So, QE ended (so far in Canada, but the Fed will follow suit) and the termination plunged gold prices in Canadian dollars. Will this repeat globally?
Finally! Yesterday (October 27, 2021), one central bank ended its quantitative easing program after gradually reducing the pace of asset purchases earlier this year. Don’t panic though - it wasn’t the Fed, nor the ECB, nor the Bank of Japan. It was the Bank of Canada. As we can read in the monetary policy statement:
In light of the progress made in the economic recovery, the Governing Council has decided to end quantitative easing and keep its overall holdings of Government of Canada bonds roughly constant.
Of course, the central bank didn’t say a word about a reduction of the size of its balance sheet. This is how the dovish bias works: central banks never return to the pre-crisis levels of interest rates or balance sheet. Anyway, I would like to focus on the fact that the central bank of Canada admitted that it underestimated the persistence of inflation, which could remain elevated next year:
The recent increase in CPI inflation was anticipated in July, but the main forces pushing up prices – higher energy prices and pandemic-related supply bottlenecks – now appear to be stronger and more persistent than expected.
More persistent and higher inflation implies sooner monetary policy tightening. The BoC signaled that it could hike its main policy interest rate in mid-2022:
We remain committed to holding the policy interest rate at the effective lower bound until economic slack is absorbed so that the 2% inflation target is sustainably achieved. In the Bank’s projection, this happens sometime in the middle quarters of 2022.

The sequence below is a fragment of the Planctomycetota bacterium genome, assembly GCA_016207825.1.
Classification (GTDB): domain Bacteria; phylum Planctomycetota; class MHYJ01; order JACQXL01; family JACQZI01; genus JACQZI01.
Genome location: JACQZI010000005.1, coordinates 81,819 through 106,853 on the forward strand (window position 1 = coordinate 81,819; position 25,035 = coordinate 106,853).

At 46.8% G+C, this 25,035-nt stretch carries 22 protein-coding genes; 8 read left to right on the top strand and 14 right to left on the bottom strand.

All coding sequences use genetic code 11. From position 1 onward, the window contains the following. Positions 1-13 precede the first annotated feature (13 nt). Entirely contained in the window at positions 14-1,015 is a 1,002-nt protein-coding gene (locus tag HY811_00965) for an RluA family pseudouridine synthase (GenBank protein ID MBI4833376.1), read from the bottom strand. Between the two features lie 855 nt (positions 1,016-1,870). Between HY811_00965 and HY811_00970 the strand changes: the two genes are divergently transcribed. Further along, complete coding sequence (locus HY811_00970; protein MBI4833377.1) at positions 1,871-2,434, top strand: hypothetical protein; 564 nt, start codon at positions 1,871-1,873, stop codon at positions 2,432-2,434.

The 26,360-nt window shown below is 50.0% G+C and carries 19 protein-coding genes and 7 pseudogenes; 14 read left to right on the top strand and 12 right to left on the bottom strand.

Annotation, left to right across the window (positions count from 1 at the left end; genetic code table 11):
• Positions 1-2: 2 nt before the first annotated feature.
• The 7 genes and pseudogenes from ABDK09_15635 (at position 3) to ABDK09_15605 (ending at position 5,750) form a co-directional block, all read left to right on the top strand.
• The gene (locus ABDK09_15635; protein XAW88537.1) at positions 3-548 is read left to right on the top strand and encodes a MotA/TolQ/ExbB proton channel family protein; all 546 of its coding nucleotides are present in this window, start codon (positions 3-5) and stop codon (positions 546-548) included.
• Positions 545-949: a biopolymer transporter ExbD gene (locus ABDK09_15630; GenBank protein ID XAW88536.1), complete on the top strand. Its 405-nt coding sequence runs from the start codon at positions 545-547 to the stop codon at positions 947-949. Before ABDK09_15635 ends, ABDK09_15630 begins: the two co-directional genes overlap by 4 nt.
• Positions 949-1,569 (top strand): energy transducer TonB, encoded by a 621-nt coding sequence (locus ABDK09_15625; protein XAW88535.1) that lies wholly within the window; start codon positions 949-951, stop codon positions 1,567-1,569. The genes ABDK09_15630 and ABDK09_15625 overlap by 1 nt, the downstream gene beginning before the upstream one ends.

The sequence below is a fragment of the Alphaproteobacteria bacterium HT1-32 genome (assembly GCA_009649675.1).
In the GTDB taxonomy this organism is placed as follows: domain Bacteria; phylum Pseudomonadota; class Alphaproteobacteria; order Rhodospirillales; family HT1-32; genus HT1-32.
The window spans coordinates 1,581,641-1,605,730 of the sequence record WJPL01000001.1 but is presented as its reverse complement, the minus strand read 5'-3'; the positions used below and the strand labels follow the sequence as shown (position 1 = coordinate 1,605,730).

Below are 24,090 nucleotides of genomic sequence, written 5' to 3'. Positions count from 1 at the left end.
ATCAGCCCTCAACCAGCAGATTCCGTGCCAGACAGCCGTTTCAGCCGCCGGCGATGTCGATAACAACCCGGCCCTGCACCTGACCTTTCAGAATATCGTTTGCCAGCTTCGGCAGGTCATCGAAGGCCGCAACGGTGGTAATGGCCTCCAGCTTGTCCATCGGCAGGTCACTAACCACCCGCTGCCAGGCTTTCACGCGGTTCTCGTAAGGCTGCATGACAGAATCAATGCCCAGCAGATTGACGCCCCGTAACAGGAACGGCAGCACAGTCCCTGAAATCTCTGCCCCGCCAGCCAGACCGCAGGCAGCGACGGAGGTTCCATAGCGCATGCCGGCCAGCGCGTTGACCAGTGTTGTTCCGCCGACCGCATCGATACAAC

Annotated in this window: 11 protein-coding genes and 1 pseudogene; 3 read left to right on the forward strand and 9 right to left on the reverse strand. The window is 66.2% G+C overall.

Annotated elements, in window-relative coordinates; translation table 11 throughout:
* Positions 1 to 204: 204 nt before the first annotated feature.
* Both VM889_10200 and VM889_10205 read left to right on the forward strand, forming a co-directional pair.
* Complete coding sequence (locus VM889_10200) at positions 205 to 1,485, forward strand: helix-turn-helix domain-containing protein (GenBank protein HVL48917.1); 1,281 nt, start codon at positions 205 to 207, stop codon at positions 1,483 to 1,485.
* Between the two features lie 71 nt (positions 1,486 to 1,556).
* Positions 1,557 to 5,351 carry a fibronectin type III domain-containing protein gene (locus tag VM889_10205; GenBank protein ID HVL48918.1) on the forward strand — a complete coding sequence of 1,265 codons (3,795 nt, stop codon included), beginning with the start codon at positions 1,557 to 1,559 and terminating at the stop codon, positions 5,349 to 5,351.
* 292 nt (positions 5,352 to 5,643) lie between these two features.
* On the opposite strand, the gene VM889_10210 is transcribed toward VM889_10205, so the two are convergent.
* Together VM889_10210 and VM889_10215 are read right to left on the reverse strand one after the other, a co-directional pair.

The direct consequences of the Bank of Canada ending QE should be limited, as the BoC’s actions are not too meaningful for the global financial markets. However, yesterday’s decision is emblematic of the current shift among central banks from monetary easing into monetary tightening. Investors should be thus prepared for more persistent inflation and for a hawkish response of central banks.
Interestingly, while the BoC has just completed its asset purchases program, the Fed is only going to start tapering its own quantitative easing program. It means that the US central bank is tardy and behind the curve (especially that inflation in Canada is lower than across the border). So, its reaction will have to be stronger in the future. The market expects the first hike in the federal funds rate to happen in June 2022, so also in the middle quarters of 2022, despite the Fed’s one-year lag behind the Bank of Canada.
Gold may struggle until the Fed’s tightening cycle starts. You have been warned!
Implications for gold
What does the end of Canadian quantitative easing imply for the gold market? Well, the direct impact on gold prices denominated in greenbacks should be minimal. However, the decision to stop QE exerted a huge impact on the price of gold denominated in the Canadian dollar. As the chart below shows, the price plunged yesterday from about 2228 CAD to C$2204 CAD within minutes.
This drop may be a harbinger of what may happen in the international gold market when the Fed tightens its own monetary policy. Of course, the announcement of tapering at the November FOMC meeting was widely expected. However, please remember that the message of tapering could be accompanied by other hawkish signals as well. So, although gold has been moving upward recently (see the chart below), its struggles could continue for a while.
The silver lining is that the drop in the gold price in CAD – although abrupt – wasn’t too deep overall and reversed quickly. To be clear, a 1% drop is relatively large, but it’s not a total disaster, especially given the prominence of the event. It seems that inflation worries currently provide support for gold prices.
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